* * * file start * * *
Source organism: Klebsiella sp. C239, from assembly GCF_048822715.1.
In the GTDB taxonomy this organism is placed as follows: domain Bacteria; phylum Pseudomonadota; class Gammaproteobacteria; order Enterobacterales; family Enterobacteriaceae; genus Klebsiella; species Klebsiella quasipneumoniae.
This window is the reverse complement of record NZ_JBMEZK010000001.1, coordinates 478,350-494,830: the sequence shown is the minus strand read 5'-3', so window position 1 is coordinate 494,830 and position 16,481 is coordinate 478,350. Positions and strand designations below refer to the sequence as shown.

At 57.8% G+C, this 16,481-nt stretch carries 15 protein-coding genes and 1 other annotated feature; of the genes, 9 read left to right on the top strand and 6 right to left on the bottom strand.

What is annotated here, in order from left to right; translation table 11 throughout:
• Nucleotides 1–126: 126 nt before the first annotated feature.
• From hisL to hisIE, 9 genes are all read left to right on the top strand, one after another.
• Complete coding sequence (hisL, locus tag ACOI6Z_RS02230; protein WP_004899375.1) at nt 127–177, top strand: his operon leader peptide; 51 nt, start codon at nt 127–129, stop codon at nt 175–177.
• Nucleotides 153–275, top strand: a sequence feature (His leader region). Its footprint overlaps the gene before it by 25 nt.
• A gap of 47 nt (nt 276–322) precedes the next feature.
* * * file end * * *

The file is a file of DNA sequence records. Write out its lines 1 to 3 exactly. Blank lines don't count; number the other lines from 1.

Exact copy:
Source organism: Klebsiella sp. C239, from assembly GCF_048822715.1.
In the GTDB taxonomy this organism is placed as follows: domain Bacteria; phylum Pseudomonadota; class Gammaproteobacteria; order Enterobacterales; family Enterobacteriaceae; genus Klebsiella; species Klebsiella quasipneumoniae.
This window is the reverse complement of record NZ_JBMEZK010000001.1, coordinates 478,350-494,830: the sequence shown is the minus strand read 5'-3', so window position 1 is coordinate 494,830 and position 16,481 is coordinate 478,350. Positions and strand designations below refer to the sequence as shown.